5. Fastway data breach: Security incident at Irish courier impacts more than 440,000 parcel recipients Cyber-attack compromises delivery data The personal data of more than 440,000 parcel recipients has been compromised by a cyber-attack on Irish delivery firm Fastway Couriers. “Used for the purposes of delivery”, the compromised data includes names, addresses, and contact details including email and phone numbers, according to a prominently positioned breach notification posted to the Fastway website on March 11. “The data compromised relates to Fastway deliveries, in-flight or undelivered parcels over a period of approximately 30 days from mid-January onwards,” continued the alert. Some 446,143 parcel recipients were affected in all. Fastway emphasized that “no financial data or other personal data has been compromised, nor is this stored on any Fastway system”. The firm said that one of its IT systems was hit by a cyber-attack that was detected by a third-party IT contractor on February 25 and “fully mitigated by 9am” the following day (February 26). Fastway said it notified law enforcement and Ireland’s Data Protection Commission upon being notified of the breach by the contractor on March 2. ‘Distressing’ “It is distressing that our IT system was compromised by a malicious hack as we are exceptionally careful in every aspect of our data protection obligations,” said Danny Hughes, CEO of Fastway Couriers, in the statement. “I deeply regret that people’s personal data has been compromised and I apologise to our clients and their customers. “I want to stress that nobody’s financial data was at risk and the issue is limited to delivery information only. We will continue to work closely with the DPC, the Gardai and our clients to manage this situation in line with best practice.” Fastway says incident response and an “independent review” of the incident are ongoing. Fastway Couriers also operates in Northern Ireland, South Africa, Australia, and New Zealand, where it is headquartered, and was acquired by logistics multinational Aramex in 2016. As of October 2020, The franchised brand’s Irish arm had enjoyed a 70% rise in delivery volumes as a result of the online shopping boom precipitated by the Covid-19 pandemic. The Daily Swig has contacted Fastway Couriers for further comment. We will update the article if we receive a reply. Source: Fastway data breach: Security incident at Irish courier impacts more than 440,000 parcel recipients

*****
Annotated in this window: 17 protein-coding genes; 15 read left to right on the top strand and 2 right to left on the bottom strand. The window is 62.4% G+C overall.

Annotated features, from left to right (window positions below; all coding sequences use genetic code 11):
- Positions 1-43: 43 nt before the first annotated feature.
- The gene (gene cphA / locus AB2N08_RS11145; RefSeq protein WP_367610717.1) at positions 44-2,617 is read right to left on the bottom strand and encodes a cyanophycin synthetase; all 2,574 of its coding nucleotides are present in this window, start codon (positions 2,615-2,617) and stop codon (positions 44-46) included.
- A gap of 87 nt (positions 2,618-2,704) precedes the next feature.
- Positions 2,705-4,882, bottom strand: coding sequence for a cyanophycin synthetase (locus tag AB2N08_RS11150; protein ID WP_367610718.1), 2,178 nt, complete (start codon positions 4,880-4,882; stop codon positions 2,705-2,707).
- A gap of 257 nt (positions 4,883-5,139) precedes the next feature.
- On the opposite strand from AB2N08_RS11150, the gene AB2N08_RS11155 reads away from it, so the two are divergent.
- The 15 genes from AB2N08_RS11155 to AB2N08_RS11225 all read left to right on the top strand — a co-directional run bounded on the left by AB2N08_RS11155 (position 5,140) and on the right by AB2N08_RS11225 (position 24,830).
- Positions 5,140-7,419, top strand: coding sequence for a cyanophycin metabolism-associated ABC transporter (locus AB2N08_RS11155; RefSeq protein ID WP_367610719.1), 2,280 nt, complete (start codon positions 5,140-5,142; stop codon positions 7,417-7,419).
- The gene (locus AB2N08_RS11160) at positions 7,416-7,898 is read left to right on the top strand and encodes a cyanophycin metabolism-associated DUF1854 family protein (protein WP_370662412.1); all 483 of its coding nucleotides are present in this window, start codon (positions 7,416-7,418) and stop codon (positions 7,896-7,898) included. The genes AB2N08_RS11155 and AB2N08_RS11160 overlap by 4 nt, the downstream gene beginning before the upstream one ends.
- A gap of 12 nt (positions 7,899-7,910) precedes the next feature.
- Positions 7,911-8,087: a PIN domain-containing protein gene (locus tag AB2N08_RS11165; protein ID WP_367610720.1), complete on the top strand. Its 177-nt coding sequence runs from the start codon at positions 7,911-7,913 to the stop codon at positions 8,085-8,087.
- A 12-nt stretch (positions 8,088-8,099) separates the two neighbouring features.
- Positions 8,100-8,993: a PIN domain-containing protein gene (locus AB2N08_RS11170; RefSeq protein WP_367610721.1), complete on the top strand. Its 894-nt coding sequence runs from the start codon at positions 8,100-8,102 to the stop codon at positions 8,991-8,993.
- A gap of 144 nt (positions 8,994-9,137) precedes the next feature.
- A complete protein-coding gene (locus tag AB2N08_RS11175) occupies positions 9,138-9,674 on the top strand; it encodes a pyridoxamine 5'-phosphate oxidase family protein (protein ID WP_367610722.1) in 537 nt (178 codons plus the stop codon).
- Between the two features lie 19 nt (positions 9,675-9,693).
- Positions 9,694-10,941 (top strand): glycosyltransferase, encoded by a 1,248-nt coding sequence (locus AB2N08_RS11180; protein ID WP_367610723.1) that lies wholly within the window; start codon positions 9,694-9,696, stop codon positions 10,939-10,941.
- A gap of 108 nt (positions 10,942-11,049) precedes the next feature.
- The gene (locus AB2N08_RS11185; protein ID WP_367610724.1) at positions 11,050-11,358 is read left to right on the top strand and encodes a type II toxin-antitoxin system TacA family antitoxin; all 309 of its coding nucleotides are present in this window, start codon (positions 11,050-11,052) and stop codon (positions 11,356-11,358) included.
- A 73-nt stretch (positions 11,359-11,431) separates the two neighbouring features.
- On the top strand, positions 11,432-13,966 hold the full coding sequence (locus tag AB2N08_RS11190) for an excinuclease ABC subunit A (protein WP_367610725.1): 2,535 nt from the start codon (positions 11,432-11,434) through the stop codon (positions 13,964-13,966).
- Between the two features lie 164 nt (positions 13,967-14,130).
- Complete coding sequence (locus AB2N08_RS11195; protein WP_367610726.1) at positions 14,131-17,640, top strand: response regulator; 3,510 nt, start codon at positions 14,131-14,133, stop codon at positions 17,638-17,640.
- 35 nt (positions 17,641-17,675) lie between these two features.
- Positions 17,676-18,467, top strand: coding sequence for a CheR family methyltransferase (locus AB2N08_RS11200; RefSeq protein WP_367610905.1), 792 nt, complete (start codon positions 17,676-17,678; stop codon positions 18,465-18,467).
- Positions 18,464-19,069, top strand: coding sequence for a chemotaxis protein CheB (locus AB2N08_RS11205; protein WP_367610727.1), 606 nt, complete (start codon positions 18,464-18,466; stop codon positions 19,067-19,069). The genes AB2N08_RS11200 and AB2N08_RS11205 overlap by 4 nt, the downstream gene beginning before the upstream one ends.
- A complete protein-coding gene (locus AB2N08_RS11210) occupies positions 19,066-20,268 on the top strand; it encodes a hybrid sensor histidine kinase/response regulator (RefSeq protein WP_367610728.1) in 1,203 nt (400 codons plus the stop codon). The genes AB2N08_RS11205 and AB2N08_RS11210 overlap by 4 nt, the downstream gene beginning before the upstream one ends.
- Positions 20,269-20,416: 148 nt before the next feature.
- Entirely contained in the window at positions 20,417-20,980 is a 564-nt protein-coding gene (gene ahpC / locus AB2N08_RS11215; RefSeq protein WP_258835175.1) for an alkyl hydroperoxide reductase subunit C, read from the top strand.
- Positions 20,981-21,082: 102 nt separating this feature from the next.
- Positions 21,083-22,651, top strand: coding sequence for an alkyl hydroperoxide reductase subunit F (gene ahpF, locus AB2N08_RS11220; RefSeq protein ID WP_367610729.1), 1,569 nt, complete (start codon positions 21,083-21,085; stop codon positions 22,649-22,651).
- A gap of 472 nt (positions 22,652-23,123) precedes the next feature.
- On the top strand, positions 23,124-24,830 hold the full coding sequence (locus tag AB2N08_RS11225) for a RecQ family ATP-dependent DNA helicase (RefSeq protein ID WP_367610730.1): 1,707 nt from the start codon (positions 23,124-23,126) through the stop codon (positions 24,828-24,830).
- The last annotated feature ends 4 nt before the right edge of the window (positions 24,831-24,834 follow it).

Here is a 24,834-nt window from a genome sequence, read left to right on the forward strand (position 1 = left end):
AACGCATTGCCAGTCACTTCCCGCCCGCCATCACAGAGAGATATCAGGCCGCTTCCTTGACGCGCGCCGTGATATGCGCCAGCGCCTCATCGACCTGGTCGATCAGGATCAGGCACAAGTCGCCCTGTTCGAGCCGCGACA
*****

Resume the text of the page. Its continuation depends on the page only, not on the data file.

6. Five servers storing customer support analytics were accidentally exposed online in December 2019. Microsoft disclosed today a security breach that took place last month in December 2019. In a blog post today, the OS maker said that an internal customer support database that was storing anonymized user analytics was accidentally exposed online without proper protections between December 5 and December 31. The database was spotted and reported to Microsoft by Bob Diachenko, a security researcher with Security Discovery. The leaky customer support database consisted of a cluster of five Elasticsearch servers, a technology used to simplify search operations, Diachenko told ZDNet today. All five servers stored the same data, appearing to be mirrors of each other. Diachenko said Microsoft secured the exposed database on the same day he reported the issue to the OS maker, despite being New Year's Eve. "I have been in touch with the Microsoft team helping and supporting them to properly investigate it," Diachenko told ZDNet. The servers contained roughly 250 million entries. Microsoft says that most of the records didn't contain any personal user information. "As part of Microsoft's standard operating procedures, data stored in the support case analytics database is redacted using automated tools to remove personal information," Microsoft said. However, in cases where users filed customer support requests using non-standard formatted data such as ("name surname @ emaildomain com" instead of "[email protected]") the data was not detected and redacted, and remained in the exposed database. For these cases, Microsoft said it began notifying impacted customers today, although it also added that it "found no malicious use" of the data. Microsoft blamed the accidental server exposure on misconfigured Azure security rules it deployed on December 5, which it now fixed. Following the leak, Microsoft says it is now: Auditing the established network security rules for internal resources. Expanding the scope of the mechanisms that detect security rule misconfigurations. Adding additional alerting to service teams when security rule misconfigurations are detected. Implementing additional redaction automation. Source